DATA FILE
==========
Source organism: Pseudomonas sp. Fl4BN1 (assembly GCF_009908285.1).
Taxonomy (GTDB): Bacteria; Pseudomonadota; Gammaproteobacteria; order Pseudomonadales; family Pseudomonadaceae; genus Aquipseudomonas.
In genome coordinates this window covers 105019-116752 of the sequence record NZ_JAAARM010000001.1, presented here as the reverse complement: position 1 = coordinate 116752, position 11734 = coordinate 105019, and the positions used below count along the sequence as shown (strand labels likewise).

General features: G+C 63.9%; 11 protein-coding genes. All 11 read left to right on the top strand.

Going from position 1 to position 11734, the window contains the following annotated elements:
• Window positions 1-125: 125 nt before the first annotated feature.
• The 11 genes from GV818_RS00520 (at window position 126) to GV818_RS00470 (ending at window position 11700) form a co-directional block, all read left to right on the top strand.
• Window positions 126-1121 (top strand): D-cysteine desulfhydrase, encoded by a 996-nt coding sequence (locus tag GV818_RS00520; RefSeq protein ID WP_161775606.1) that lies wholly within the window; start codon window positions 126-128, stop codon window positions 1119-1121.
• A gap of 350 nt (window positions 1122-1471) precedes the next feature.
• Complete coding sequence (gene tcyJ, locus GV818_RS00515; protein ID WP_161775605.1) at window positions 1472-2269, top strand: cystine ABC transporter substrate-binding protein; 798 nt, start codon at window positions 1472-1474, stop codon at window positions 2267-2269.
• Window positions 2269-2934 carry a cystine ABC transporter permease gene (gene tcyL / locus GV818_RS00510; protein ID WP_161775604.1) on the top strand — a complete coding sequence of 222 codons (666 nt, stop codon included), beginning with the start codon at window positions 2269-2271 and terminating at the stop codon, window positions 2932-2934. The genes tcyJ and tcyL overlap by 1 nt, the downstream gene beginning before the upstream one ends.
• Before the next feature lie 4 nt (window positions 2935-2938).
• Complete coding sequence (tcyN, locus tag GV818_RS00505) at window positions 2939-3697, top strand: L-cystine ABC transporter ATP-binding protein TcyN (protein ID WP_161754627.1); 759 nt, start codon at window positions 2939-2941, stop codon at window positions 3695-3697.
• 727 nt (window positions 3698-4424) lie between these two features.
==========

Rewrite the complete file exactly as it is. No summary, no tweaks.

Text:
Source organism: Pseudomonas sp. Fl4BN1 (assembly GCF_009908285.1).
Taxonomy (GTDB): Bacteria; Pseudomonadota; Gammaproteobacteria; order Pseudomonadales; family Pseudomonadaceae; genus Aquipseudomonas.
In genome coordinates this window covers 105019-116752 of the sequence record NZ_JAAARM010000001.1, presented here as the reverse complement: position 1 = coordinate 116752, position 11734 = coordinate 105019, and the positions used below count along the sequence as shown (strand labels likewise).

General features: G+C 63.9%; 11 protein-coding genes. All 11 read left to right on the top strand.

Going from position 1 to position 11734, the window contains the following annotated elements:
• Window positions 1-125: 125 nt before the first annotated feature.
• The 11 genes from GV818_RS00520 (at window position 126) to GV818_RS00470 (ending at window position 11700) form a co-directional block, all read left to right on the top strand.
• Window positions 126-1121 (top strand): D-cysteine desulfhydrase, encoded by a 996-nt coding sequence (locus tag GV818_RS00520; RefSeq protein ID WP_161775606.1) that lies wholly within the window; start codon window positions 126-128, stop codon window positions 1119-1121.
• A gap of 350 nt (window positions 1122-1471) precedes the next feature.
• Complete coding sequence (gene tcyJ, locus GV818_RS00515; protein ID WP_161775605.1) at window positions 1472-2269, top strand: cystine ABC transporter substrate-binding protein; 798 nt, start codon at window positions 1472-1474, stop codon at window positions 2267-2269.
• Window positions 2269-2934 carry a cystine ABC transporter permease gene (gene tcyL / locus GV818_RS00510; protein ID WP_161775604.1) on the top strand — a complete coding sequence of 222 codons (666 nt, stop codon included), beginning with the start codon at window positions 2269-2271 and terminating at the stop codon, window positions 2932-2934. The genes tcyJ and tcyL overlap by 1 nt, the downstream gene beginning before the upstream one ends.
• Before the next feature lie 4 nt (window positions 2935-2938).
• Complete coding sequence (tcyN, locus tag GV818_RS00505) at window positions 2939-3697, top strand: L-cystine ABC transporter ATP-binding protein TcyN (protein ID WP_161754627.1); 759 nt, start codon at window positions 2939-2941, stop codon at window positions 3695-3697.
• 727 nt (window positions 3698-4424) lie between these two features.